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We use cookies to help provide and enhance our service and tailor content and ads. By continuing you agree to the use of cookies. Author links open overlay panel John S. Under a Creative Commons license. Abstract Adolescence is marked by the emergence of human sexuality, sexual identity, and the initiation of intimate relations; within this context, abstinence from sexual intercourse can be a healthy choice. In many ways, marriage marked the turning point, especially for young women.

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Today, however, the transition from childhood to adulthood takes longer—and as a result, adolescence as a stage in life has gained in significance. Most young people today begin to have sex at about the same age as in the past: The age at which young women in the United States typically initiate sex is similar: Parents and other family members, of course, have always played a critical role in the physical, emotional and sexual development of young people.

There is also a growing advocacy movement—including at the global level within the United Nations—for the recognition of comprehensive sexuality information and education as a basic human right. For example, many adolescents think that a young woman cannot get pregnant the first time she has sexual intercourse or if she has sex standing up. In regions and communities throughout the developing world, therefore, policymakers and youth-serving professionals are grappling with how best to address the wide-ranging needs of young people. They are weighing what is possible, considering both the political realities and context, and are taking a close look at the evidence for different approaches.

The last few decades have seen a proliferation of curriculum-based interventions, both in and out of school. For a long time, these curricula emphasized the medical aspects of sex and reproduction, human anatomy and development.

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Today, although having a basic understanding of human biology and the reproductive system is still considered crucial, programs have evolved to include a broader range of topics. Two basic approaches have emerged, each supported by different perspectives on what is best for children and young people. The abstinence-only approach focuses primarily, if not exclusively, on promoting abstinence outside of marriage, on moral as well as public health grounds.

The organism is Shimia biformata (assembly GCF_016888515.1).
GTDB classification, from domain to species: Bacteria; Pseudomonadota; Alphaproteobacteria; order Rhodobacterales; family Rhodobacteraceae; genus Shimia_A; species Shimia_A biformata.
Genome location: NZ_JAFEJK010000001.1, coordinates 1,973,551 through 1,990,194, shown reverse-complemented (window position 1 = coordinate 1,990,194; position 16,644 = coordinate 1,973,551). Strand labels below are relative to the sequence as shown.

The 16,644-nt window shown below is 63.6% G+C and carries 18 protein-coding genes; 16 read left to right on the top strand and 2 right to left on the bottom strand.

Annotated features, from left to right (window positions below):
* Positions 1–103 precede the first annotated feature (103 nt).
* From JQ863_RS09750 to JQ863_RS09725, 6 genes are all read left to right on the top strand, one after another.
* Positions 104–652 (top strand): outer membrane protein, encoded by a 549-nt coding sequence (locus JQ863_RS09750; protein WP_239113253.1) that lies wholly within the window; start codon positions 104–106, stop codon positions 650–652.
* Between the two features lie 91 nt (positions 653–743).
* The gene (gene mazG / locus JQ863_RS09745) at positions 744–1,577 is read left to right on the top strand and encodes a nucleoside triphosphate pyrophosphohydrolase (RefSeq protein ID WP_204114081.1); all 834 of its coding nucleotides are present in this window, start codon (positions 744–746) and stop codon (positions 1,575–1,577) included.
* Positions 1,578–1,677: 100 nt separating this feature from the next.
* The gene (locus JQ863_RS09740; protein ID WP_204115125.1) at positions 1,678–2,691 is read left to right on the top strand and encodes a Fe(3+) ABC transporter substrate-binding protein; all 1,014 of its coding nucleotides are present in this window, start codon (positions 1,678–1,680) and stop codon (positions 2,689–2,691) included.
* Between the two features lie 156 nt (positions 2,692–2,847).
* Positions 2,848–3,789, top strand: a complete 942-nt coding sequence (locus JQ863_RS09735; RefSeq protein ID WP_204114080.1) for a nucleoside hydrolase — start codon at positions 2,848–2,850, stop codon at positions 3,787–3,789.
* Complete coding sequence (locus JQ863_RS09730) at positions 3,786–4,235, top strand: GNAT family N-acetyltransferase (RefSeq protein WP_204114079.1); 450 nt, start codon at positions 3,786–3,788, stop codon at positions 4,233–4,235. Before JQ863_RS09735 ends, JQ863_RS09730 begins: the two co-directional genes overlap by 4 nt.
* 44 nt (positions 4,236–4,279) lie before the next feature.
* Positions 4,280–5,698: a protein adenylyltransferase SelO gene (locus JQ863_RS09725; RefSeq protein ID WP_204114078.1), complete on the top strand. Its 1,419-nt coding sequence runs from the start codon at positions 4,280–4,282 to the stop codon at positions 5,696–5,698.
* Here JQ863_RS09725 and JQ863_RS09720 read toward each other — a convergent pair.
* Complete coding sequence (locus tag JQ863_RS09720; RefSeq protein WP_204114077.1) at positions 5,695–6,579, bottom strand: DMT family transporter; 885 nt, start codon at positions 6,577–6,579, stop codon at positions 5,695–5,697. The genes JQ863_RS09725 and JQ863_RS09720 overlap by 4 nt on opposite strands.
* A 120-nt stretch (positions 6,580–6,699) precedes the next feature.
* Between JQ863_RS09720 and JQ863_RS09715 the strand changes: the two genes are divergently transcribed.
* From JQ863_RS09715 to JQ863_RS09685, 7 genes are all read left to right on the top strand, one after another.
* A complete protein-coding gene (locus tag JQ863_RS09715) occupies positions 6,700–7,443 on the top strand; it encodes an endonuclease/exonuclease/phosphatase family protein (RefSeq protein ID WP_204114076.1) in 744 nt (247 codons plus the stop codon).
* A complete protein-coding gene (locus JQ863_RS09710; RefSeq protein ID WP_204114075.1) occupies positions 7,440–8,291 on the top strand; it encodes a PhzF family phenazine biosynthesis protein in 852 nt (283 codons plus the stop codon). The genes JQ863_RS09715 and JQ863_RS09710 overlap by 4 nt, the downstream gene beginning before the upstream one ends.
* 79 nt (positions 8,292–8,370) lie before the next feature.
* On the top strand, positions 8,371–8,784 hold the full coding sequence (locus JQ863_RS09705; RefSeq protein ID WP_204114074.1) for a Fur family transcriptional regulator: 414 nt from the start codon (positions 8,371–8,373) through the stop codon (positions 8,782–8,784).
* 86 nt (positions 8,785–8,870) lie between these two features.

Over the last three decades, especially in the United States but also in parts of the developing world, much of the focus of sexuality education—at least among politicians, if not program planners—has been on trying to convince young people to delay the initiation of sex, generally until after marriage. This approach is based on the premises that sex before marriage itself is a problem because it is morally wrong and that young people can be convinced to wait, even well into their 20s.

Alesha Doan | Women, Gender, and Sexuality Studies

These "abstinence-only-until-marriage" programs focus primarily or exclusively on the putative benefits of abstaining from sex. They may also distort and actively denigrate the effectiveness of contraceptives and safer-sex behaviors. This kind of education has become increasingly marginalized, as several well-designed studies conducted over the last 15 years have shown just how futile the focus on stopping young people from having sex is. For example, in , investigators at the Centre for Evidence-Based Intervention at the University of Oxford conducted an international literature search for randomized or quasirandomized trials of abstinence-only programs in high-income countries.

Despite its international focus, the search found only 13 studies that met the standards for inclusion—all conducted in the United States, and with a total sample of nearly 16, youth. The researchers concluded that programs that exclusively encourage abstinence are ineffective, saying "when compared with a variety of control groups, the participants in these 13 abstinence-only program trials did not report differences in risk behaviors or biological outcomes.

These findings are similar to those of another comprehensive review of sex and HIV education programs published in Study results indicate that abstinence-only programs are not effective at stopping or even delaying sex. Moreover, research suggests that strategies that promote abstinence while withholding information about contraceptives can actually place young people at increased risk of pregnancy and STIs.